Tennessee Thomas: the Evolution and Roots of a Creative Citizen

Tennessee Thomas: the Evolution and Roots of a Creative Citizen

We caught up with rock band drummer/DJ, dollybird fashionista, and engaged citizen Tennessee Thomas to talk music, fashion, the 60s and her personal evolution – stylistic and otherwise.

Raised on song lyrics and English rock, music is the long running thread through Tennessee’s career and life. Daughter of Pete Thomas, Elvis Costello’s long-time drummer, percussion came naturally to her. In childhood, she remembers “waking up to the sound of drumming” every morning. But the real turning point in her early musical progression was listening to albums by bands like the Who and the Strokes and “thinking to [herself], ‘I can do this.'”

As a high school student in Los Angeles, Tennessee began touring as a part of the all-girl rock group, the Like. Grounded in an old-school, pre-punk grit that features a vintage Farfisa organ, drums, bass, and guitar, it took the Like a few years to find their voice. For their second album, produced by Mark Ronson and recorded with the Dap Kings, they moved away from a more produced, clean sound and towards the fuzzy, vibrancy of their music at its best. In Wishing He Was Dead, the women of the Like croon, “I just can’t forgive and forget — when I am through with him, he will be wishing he was dead,” – it is the grimy power ballad of a girl group that the 60s wishes it had.

Following the seemingly permanent hiatus of the Like, Tennessee skipped coasts. These days, she has been moonlighting as a DJ at parties and events around New York City. In beautifully curated sets Tennessee dazzles with her prolific knowledge and pairings – a perfect compilation of classic and modern.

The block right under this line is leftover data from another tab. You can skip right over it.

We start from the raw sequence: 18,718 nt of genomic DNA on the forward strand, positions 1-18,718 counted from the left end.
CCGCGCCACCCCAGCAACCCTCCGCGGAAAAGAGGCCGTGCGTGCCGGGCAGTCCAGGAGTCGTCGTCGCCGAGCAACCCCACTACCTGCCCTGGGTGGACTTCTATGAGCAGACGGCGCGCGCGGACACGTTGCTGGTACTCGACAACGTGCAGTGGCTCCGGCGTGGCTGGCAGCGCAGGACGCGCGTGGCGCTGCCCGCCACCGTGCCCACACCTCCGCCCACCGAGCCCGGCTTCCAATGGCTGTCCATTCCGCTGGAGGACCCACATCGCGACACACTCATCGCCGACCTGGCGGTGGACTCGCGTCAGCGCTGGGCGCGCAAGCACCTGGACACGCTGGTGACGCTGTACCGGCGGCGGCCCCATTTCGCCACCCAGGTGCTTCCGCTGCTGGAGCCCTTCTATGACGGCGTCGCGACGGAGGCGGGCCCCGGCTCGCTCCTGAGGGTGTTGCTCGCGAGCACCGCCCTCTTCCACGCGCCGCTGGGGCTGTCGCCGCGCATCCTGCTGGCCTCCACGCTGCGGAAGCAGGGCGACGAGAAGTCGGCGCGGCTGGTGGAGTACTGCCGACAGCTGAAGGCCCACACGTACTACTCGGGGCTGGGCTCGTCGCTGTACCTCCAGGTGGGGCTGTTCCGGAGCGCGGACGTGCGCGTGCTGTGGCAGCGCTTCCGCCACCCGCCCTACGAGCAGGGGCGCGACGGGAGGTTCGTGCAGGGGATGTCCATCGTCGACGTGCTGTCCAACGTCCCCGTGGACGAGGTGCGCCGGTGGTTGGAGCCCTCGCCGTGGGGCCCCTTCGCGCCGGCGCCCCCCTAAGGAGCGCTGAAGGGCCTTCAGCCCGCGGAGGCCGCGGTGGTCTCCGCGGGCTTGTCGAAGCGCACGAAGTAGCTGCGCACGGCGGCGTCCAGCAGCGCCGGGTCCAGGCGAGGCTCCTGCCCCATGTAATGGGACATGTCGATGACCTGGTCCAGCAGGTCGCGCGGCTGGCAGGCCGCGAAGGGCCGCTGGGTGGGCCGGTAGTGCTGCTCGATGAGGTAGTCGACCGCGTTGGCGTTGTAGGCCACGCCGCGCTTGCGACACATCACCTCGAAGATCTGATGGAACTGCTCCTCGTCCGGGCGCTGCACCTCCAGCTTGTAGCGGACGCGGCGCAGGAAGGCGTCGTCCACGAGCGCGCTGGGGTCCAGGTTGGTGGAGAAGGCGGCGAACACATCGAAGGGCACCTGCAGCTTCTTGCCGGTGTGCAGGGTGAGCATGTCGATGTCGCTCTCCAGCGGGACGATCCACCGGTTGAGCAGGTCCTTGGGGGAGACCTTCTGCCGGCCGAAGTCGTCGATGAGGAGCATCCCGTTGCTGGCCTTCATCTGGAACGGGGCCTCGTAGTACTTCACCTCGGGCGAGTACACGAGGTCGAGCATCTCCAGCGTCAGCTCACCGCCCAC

In the daylight, Tennessee can be found behind the counter of her East Village vintage clothing and local arts shop – the Deep End Club. After years of touring, “it’s nice to have a neighborhood” she exclaims. In a similar vein, the Deep End Club’s profile extends beyond a shop – functioning as a good-times spot and local clubhouse for gatherings and other local happenings. Although her signature style is rooted in Mod, the current contents of her shop – with sunshine-colored clothing and flower-power signs from an Occupy protest – reflect Tennessee’s progression into the later 60s.

For Tennessee, the importance of the 60s goes beyond an affinity with the decade’s fashions. “Seeds were sown that we feel now,” she says. In terms of her own activism, Tennessee has helped produce several PSAs through an organizing group, the Department of Peace, which creates conscious-raising campaigns and content. One PSA, which urged women to vote in the 2012 presidential election, is a lipsync video of You Don’t Own Me, the 60s icon, Lesley Gore’s signature song. The video includes an introduction by Lesley Gore, and features dozens of women lipsyncing including Lena Dunham and Natasha Lyonne. The video references the 1964 performance of Gore on the T.A.M.I show — a pre-MTV music staple — where the then seventeen-year-old looked straight into the Vaseline smeared lens and delivered a shiveringly powerful rendition of her song, singing, “I am free and I love to be free – to live my life the way that I want… you don’t own me.”

More recently Tennessee has been working on a website that will serve as a database for campaigns and activities that organizers and engaged citizens alike can use. Tennessee says of her efforts, [the problem is] “when you think other people will change things—that changing the status quo is the responsibility of a previous generation…but it is our generation now.” Even so, she also never strays far from her musical roots – there has been talk with friends about possibly starting a new band. In reference to her newest burgeoning project, she says, “it feels good to be playing again.”

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